Session Cases At 200: Those Were the Days



Lady Paton

Titans of the bench and bar feature in Lady Paton’s charming first-hand account of Dunlop v McGowans – her choice of top Session Case. Vote for your top three here.

My choice for top Session Case is Dunlop v McGowans, the Inner House decision on prescription reported in 1979 SC 22. Those were the days when keen young Session Cases reporters – in this case, myself – sat in the reporters’ box noting counsel’s arguments and judges’ interventions. That particular hearing was gladiatorial. Lords Wheatley, Kissen and Thomson were presented with arguments from the pursuer’s team challenging Lord Stott’s judgment. The temperature and language in court became heated. Memorable even now is the vision of junior counsel Alastair Cameron standing up to rapid fire from the bench, urged on by “Tiger” Morison QC to stick to an argument that “every time a new loss emerges, a new 5-year prescriptive period begins”. The furious reaction from the bench was noted by senior counsel, who, in his address the next day, effortlessly abandoned that argument.

The case went to the House of Lords, who affirmed the Inner House decision that the claim was indeed time-barred (1980 SC (HL) 73). Thus Dunlop v McGowans became a leading case. But in the years following, problems arose in some circumstances where a pursuer was wholly unaware of any breach or loss. Ultimately the Supreme Court decision in David T Morrison v ICL Plastics Ltd (2014 SC (UKSC) 222) meant that what might have seemed unexceptional expenditure at the time – a solicitor’s fee, an airline ticket – triggered the prescriptive period before a pursuer was aware that anything had gone wrong. Logical application of ICL Plastics produced some remarkable results. Gordon’s Trs v Campbell Riddell Breeze Paterson LLP [2017] UKSC 75 and Heather Capital Ltd (In Liquidation) v Levy & McRae [2017] CSIH 19 are examples, and also Midlothian Council v Raeburn Drilling and Geotechnical Ltd [2019] CSOH 29 where a Council, wholly unaware of a gas problem at the site of its 64-house development completed in 2009 (and only becoming aware in 2013) was held to be time-barred in a negligence claim against defenders who had been instructed in 2005 to investigate the site and to advise. It is now hoped that the Prescription (Scotland) Act 2018 will result in a fairer balance of interests, once its transitional provisions are finalised.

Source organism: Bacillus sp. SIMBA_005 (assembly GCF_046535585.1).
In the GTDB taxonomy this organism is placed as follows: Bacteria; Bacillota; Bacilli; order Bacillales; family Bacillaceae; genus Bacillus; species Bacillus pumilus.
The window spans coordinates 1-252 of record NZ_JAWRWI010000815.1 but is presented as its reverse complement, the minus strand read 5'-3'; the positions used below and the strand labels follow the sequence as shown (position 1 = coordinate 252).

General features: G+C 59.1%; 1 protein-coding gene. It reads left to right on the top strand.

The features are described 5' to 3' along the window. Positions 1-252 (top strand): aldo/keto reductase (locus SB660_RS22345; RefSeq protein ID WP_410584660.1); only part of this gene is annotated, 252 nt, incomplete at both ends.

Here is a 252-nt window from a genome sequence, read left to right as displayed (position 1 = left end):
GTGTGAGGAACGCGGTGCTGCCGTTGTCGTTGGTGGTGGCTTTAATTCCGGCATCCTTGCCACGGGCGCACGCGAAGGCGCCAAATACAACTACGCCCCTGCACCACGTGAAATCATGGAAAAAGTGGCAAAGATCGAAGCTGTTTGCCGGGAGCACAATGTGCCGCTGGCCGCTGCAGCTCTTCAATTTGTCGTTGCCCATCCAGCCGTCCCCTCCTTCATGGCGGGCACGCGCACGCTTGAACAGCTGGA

Dunlop v McGowans is not only a leading case, but also a reminder of a bygone era. In 1979 there were no word processors, digital recordings, notes of argument, consulting rooms, or electronic systems such as Webex or Zoom. “Cutting and pasting” meant just that, with an adjusted record developing into a document festooned with flapping bits of paper. Without notes of argument, ambush by submission could occur. Shorthand writers sat in person beside the judge. Judges’ hand-written opinions were deciphered by typists using old-fashioned typewriters. Any suggestion that being a judge might mean sitting alone surrounded by screens and keyboards, with the clerk, lawyers, and witnesses as talking heads, productions on a split screen, and lawyers’ submissions transmitted electronically from offices or homes, would have been dismissed as pure fantasy.

Decades later, in 2021, virtual judging has become a reality and the law of prescription continues to cause problems. So Dunlop v McGowans is a landmark case, with a personal resonance for me.

Lady Paton, a past member of the SCLR and sometime law reporter for Session Cases



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